The centers are confronted with several types of difficulties. They would suffer from a lack of leeway vis-à-vis ECOWAS and Ceeac. According to Africa Intelligence, they do not have any decision-making power to impose themselves if necessary on the diplomatic field, nor any long-term visibility, citing the example of the head of Cresmac, Captain Togolese vessel, Pierre Midianzou, forced to negotiate his budget every three months at the Ceeac headquarters in Libreville.
According to Jean-Philippe Picquart, Expertise France specialist, if the Centers have problems obtaining the planned operating budgets, and if they have trouble obtaining the necessary staff, it is mainly an organizational problem. ” Currently, he said, in the Regional Center for Maritime Security in Central Africa, staff have not been paid for more than a year, to cite just one example. The problem is often a question of organization, not a lack of resources. The strategies are not accompanied by a budget plan intended to implement them. The pipes are not in place and the resources are not traced. Obviously, there is money for investment in other areas on much larger scales, so on the subject of maritime security it is not the money that is lacking, it is rather the budgetary organization that we put in place behind it. »
European initiatives to secure navigation
The impact of insecurity in the Gulf of Guinea for the merchant navy, such as the increase in crew protection costs, has led shipowners to ask Europe and European countries to get involved in maritime security alongside West African countries.
To meet this expectation, the European Union has just launched, three years late because of Covid-19, the Support to West Africa Integrated Maritime Security (SWAIMS) program. A program endowed with 30 million euros, of which 12 million should be devoted to the acquisition of speedboats to equip the coastal countries. Program whose counterpart, initiated by Europe in Central Africa, is the PASSSMAR program – Regional workshop of the maritime safety and security strategy support program in Central Africa – endowed with 10 million euros. These anti-piracy programs come on top of other European initiatives: the Seaports Cooperation (Seacop) projects to control illicit flows (cocaine trafficking, etc.); WeCAPS, to reinforce port security or Pescao, to control illegal fishing.
These European programs, headed by the GoGIN project piloted by Expertise France with ECOWAS, CEEAC and the Gulf of Guinea Commission, gave birth to an information exchange platform, called YARIS, Yaoundé Architecture Regional Information System, which makes it possible to compile all the information available on an area or an event in progress.
As summarized by Jérémie Pellet, Managing Director of Expertise France, ” the main issue on maritime security is an issue of coordination between administrations and between countries… The exchange of information must be reinforced to fight against threats at sea… At the level of the Gulf of Guinea, we have helped to create an electronic information sharing device : YARIS, which the States use… Today, one of the dimensions that we are going to strengthen is that of coordination in the penal chain. Judges are very interested in the data that is in YARIS, it can help ensure that prosecutions can be initiated. The other aspect of our action is port security, because it is also very important to secure the entry and exit of human flows and goods. »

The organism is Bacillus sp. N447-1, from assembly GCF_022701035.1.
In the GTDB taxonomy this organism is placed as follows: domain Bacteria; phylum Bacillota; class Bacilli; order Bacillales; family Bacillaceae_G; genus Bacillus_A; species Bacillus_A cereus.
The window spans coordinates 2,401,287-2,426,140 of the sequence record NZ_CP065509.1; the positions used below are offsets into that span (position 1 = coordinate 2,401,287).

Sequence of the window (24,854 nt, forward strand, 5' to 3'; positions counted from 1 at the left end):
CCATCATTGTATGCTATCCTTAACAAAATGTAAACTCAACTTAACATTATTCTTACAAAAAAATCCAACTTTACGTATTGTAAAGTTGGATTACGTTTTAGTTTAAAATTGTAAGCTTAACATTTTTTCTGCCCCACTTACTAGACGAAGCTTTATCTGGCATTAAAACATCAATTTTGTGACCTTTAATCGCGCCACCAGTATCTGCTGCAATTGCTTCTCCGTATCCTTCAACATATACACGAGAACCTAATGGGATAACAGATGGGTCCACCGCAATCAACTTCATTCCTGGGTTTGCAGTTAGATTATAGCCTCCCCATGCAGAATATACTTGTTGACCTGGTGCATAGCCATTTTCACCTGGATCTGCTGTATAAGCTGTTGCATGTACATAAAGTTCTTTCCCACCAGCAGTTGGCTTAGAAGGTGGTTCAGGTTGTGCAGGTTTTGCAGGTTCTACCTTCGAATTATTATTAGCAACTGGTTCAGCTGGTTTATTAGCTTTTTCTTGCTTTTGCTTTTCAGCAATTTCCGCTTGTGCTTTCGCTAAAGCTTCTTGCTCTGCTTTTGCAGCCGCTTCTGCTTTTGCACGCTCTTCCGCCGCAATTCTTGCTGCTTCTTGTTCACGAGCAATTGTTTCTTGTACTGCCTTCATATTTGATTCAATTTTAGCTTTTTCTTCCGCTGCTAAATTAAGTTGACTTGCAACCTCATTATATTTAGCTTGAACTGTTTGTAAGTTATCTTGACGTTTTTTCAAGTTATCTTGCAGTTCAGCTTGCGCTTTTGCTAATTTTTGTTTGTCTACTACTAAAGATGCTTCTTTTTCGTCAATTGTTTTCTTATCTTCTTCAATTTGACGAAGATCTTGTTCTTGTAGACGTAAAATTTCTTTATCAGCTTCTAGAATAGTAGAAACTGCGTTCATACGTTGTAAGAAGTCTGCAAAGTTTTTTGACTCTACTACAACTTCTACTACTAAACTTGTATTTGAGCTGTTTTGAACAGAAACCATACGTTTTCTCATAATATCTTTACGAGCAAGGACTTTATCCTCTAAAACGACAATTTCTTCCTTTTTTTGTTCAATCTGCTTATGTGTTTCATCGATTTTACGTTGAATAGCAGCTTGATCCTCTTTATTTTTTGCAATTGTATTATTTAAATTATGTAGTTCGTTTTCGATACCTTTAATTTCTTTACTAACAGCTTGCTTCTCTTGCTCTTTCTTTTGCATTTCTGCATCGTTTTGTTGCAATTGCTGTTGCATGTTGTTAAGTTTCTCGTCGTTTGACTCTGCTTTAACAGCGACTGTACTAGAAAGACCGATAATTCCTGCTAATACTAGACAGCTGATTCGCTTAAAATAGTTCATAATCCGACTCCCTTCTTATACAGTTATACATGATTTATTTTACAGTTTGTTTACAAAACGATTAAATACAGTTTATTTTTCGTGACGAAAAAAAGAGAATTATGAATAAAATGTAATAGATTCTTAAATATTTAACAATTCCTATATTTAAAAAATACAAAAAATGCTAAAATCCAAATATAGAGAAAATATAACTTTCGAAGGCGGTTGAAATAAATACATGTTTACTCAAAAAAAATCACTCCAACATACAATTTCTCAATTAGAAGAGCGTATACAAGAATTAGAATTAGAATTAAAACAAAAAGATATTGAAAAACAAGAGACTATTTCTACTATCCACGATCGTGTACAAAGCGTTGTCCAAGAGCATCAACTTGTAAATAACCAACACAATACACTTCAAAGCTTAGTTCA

Other international initiatives in the Gulf of Guinea
Faced with these initiatives and a permanent presence of European warships, the British – whose commercial interests in the Gulf of Guinea would amount to 7.1 billion euros – have for some months developed a new interest in this maritime area. which they had neglected militarily for the past three years. According to Africa Intelligence, the United Kingdom sent a patrol vessel this autumn, the HMS Trent in the region and would propose a communication system named SOLARTA to connect the boats to the architecture of Yaoundé by bypassing YARIS.
According to the same source, the Americans, who are worried about the installation of a Chinese base in Equatorial Guinea, are also developing assistance programs for African navies. They plan to provide some countries in the region with around fifteen coastal patrol boats and would offer another information tool on maritime traffic, the SeaVision, a paid system under the control of the US Navy and the intelligence services, which opposes in its concept to the YARIS system which, for its part, guarantees confidentiality to its users.
Despite the competition between these different countries on the maritime security systems they are putting in place, for Michael Howlett, director of the International Maritime Bureau, all these initiatives are beginning to bear fruit. ” The robust actions of national and regional navies in the Gulf of Guinea appear to have contributed positively to the decline in reported incidents and ensured the continued safety of crews and commerce. “, he assures. But he calls on the countries of the region to redouble their efforts to ” guarantee a long-term and sustainable solution “.